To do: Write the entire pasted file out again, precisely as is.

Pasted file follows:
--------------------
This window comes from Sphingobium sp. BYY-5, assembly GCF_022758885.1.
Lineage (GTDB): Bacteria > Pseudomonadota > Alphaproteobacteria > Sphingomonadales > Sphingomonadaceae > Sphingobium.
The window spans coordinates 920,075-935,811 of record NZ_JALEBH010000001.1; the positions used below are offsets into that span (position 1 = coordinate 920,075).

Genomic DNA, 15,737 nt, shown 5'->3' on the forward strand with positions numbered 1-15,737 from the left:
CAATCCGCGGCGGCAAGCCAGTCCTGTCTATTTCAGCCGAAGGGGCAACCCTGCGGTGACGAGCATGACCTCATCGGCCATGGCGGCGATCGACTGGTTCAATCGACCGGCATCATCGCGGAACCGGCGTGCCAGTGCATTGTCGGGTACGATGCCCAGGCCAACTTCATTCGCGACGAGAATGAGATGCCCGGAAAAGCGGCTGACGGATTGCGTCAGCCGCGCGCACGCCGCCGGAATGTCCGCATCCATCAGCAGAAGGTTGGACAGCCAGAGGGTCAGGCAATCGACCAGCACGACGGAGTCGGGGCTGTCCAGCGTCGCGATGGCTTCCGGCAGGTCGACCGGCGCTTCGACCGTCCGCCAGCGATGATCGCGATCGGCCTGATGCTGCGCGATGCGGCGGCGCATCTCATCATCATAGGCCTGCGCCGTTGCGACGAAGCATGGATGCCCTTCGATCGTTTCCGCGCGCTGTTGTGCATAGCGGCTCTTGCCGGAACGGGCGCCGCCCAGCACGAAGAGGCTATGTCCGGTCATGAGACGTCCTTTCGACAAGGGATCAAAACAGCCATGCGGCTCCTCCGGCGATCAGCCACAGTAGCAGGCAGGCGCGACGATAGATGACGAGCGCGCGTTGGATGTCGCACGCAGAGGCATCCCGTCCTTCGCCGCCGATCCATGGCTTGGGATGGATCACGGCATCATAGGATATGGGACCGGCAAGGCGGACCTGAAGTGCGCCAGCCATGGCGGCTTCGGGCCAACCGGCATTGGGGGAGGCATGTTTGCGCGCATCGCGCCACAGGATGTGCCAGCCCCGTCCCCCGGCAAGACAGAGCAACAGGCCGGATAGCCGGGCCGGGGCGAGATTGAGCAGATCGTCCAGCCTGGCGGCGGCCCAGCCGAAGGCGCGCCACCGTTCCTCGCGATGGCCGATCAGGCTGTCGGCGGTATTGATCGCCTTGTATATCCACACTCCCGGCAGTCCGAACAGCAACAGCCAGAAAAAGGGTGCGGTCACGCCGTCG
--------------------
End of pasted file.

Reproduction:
This window comes from Sphingobium sp. BYY-5, assembly GCF_022758885.1.
Lineage (GTDB): Bacteria > Pseudomonadota > Alphaproteobacteria > Sphingomonadales > Sphingomonadaceae > Sphingobium.
The window spans coordinates 920,075-935,811 of record NZ_JALEBH010000001.1; the positions used below are offsets into that span (position 1 = coordinate 920,075).

Genomic DNA, 15,737 nt, shown 5'->3' on the forward strand with positions numbered 1-15,737 from the left:
CAATCCGCGGCGGCAAGCCAGTCCTGTCTATTTCAGCCGAAGGGGCAACCCTGCGGTGACGAGCATGACCTCATCGGCCATGGCGGCGATCGACTGGTTCAATCGACCGGCATCATCGCGGAACCGGCGTGCCAGTGCATTGTCGGGTACGATGCCCAGGCCAACTTCATTCGCGACGAGAATGAGATGCCCGGAAAAGCGGCTGACGGATTGCGTCAGCCGCGCGCACGCCGCCGGAATGTCCGCATCCATCAGCAGAAGGTTGGACAGCCAGAGGGTCAGGCAATCGACCAGCACGACGGAGTCGGGGCTGTCCAGCGTCGCGATGGCTTCCGGCAGGTCGACCGGCGCTTCGACCGTCCGCCAGCGATGATCGCGATCGGCCTGATGCTGCGCGATGCGGCGGCGCATCTCATCATCATAGGCCTGCGCCGTTGCGACGAAGCATGGATGCCCTTCGATCGTTTCCGCGCGCTGTTGTGCATAGCGGCTCTTGCCGGAACGGGCGCCGCCCAGCACGAAGAGGCTATGTCCGGTCATGAGACGTCCTTTCGACAAGGGATCAAAACAGCCATGCGGCTCCTCCGGCGATCAGCCACAGTAGCAGGCAGGCGCGACGATAGATGACGAGCGCGCGTTGGATGTCGCACGCAGAGGCATCCCGTCCTTCGCCGCCGATCCATGGCTTGGGATGGATCACGGCATCATAGGATATGGGACCGGCAAGGCGGACCTGAAGTGCGCCAGCCATGGCGGCTTCGGGCCAACCGGCATTGGGGGAGGCATGTTTGCGCGCATCGCGCCACAGGATGTGCCAGCCCCGTCCCCCGGCAAGACAGAGCAACAGGCCGGATAGCCGGGCCGGGGCGAGATTGAGCAGATCGTCCAGCCTGGCGGCGGCCCAGCCGAAGGCGCGCCACCGTTCCTCGCGATGGCCGATCAGGCTGTCGGCGGTATTGATCGCCTTGTATATCCACACTCCCGGCAGTCCGAACAGCAACAGCCAGAAAAAGGGTGCGGTCACGCCGTCG